Eight years ago, Andy Reid gave quarterback Michael Vick his first shot at reviving a dormant career.
Perhaps it’s only fitting that Reid is also the first coach to give Vick his first shot at what he hopes is the next phase of his career — coaching.
Vick has joined the Chiefs for training camp, as he’s serving the team as a coaching intern throughout their tenure in St. Joseph, Mo., for the next three weeks, the team announced Tuesday.
Vick, the No. 1 overall pick in the 2001 NFL draft, revived his career with the Philadelphia Eagles after serving time in prison for dogfighting, as he played for Reid from 2009 to 2012.
During his time under Reid, Vick went 18-16 as a starter and threw for 8,769 yards, 52 touchdowns and 30 interceptions.
“Andy was great, he was like a mentor,” Vick said in a podcast with ESPN’s Adam Schefter. “He was a guy you could talk with about anything that came up.”
Vick recently spoke about his desire to coach one day.
“The priority for me is to continue to help kids, and at some point, if I could coach one day or be an ambassador for somebody, that’s a great opportunity, too,” Vick said in the podcast.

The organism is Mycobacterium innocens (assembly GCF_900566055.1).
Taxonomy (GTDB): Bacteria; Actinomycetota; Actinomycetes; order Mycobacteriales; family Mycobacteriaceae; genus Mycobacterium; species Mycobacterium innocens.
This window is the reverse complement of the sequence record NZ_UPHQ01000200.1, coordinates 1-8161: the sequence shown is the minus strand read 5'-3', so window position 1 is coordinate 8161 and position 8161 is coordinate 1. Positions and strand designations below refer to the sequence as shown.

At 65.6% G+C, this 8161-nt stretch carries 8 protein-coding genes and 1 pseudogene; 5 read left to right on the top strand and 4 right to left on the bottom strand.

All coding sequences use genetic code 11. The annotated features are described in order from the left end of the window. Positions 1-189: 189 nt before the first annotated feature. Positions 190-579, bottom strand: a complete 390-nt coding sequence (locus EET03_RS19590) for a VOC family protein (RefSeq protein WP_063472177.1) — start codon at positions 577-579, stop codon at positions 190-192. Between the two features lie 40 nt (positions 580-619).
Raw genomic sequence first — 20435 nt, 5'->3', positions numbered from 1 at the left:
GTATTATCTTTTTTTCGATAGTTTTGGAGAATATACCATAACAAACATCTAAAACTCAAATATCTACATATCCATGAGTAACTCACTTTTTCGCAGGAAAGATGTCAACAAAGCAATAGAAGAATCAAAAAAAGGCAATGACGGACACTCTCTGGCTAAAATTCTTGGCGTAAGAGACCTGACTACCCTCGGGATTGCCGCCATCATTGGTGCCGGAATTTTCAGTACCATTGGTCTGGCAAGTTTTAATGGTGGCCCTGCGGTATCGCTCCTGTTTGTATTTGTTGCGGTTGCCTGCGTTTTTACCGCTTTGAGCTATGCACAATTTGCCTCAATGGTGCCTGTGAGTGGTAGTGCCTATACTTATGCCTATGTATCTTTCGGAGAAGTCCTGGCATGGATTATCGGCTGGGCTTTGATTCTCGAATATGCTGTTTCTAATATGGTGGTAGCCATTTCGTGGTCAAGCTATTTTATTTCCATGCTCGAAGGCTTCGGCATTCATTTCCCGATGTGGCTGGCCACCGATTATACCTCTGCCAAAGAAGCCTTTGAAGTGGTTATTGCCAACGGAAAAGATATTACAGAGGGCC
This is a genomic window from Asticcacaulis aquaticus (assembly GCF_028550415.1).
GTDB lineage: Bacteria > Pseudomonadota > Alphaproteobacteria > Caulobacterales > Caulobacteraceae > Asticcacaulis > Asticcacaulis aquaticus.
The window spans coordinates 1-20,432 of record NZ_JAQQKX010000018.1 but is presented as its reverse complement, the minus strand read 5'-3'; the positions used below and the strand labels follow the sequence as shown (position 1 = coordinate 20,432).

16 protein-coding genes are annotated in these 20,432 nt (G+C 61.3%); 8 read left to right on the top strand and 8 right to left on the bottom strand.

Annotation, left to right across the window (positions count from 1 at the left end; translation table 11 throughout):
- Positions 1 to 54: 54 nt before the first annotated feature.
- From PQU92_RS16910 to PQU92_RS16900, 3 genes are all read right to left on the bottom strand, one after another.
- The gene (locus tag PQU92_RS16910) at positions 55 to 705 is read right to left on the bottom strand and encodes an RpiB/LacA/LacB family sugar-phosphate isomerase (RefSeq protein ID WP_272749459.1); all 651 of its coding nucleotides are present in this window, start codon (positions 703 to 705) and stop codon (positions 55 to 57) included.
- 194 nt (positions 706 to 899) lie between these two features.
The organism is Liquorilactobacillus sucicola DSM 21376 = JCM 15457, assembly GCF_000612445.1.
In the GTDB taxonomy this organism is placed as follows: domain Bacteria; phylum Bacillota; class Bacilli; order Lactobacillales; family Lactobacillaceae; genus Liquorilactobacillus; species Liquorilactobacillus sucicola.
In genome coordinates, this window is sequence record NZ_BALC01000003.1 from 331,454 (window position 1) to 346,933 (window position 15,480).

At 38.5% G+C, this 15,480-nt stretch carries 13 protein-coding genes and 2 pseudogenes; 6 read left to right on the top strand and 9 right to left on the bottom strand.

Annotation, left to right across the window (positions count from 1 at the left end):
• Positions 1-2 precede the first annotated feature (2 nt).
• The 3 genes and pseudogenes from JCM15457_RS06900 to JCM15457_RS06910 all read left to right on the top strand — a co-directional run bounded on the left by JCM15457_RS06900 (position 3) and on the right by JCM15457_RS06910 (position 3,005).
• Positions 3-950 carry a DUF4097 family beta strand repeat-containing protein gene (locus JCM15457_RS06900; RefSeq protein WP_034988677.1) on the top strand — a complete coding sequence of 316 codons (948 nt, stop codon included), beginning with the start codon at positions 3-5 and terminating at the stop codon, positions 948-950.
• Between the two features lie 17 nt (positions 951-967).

“I think my heart is really into teaching the game of football. I feel like I’ve learned so much from so many great coaches over the years.”
Vick said coaching the higher levels of football was a particularly attractive proposition to him, just because he’s been through so much in his career.
“I don’t want to bottle up a lot of knowledge,” Vick said. “I really couldn’t relay the messages I want to relay to a high school kid because ... you can’t be as complex. I get that.
“On the collegiate level, on the professional level, you can express ideas, you can go into details and you can coach harder — that’s what I want to do. I’d love to coach in the NFL one day.”
Vick said he’d love to be a position coach one day and work his way up.
“I would definitely love to work with young quarterbacks and develop them and still compete. It’s another way to chase a championship,” he told Schefter. “I’m not done by any means. I didn’t get the championship when I was playing, so maybe I’ll get lucky one year.”
The Chiefs regularly have coaching interns during training camp.
Last year, the Chiefs had six former players — Chris Naeole, Samie Parker, Cory Peoples, Jody Owens, Mikal Smith and Nick Akaunaki — in camp to participate as interns.
All six were a part of the Bill Walsh Minority Fellowship, which was established in 1987 to provide NFL coaching experience to a diverse group of coaches yearly.
A record 187 minority coaches took part in the program last year, and more than 1,800 minority coaches have been tutored by the program since its creation.
Three current NFL head coaches are graduates of the program — Cleveland’s Hue Jackson, Pittsburgh’s Mike Tomlin and Cincinnati’s Marvin Lewis — the latter of which participated in the program with the Chiefs in 1991.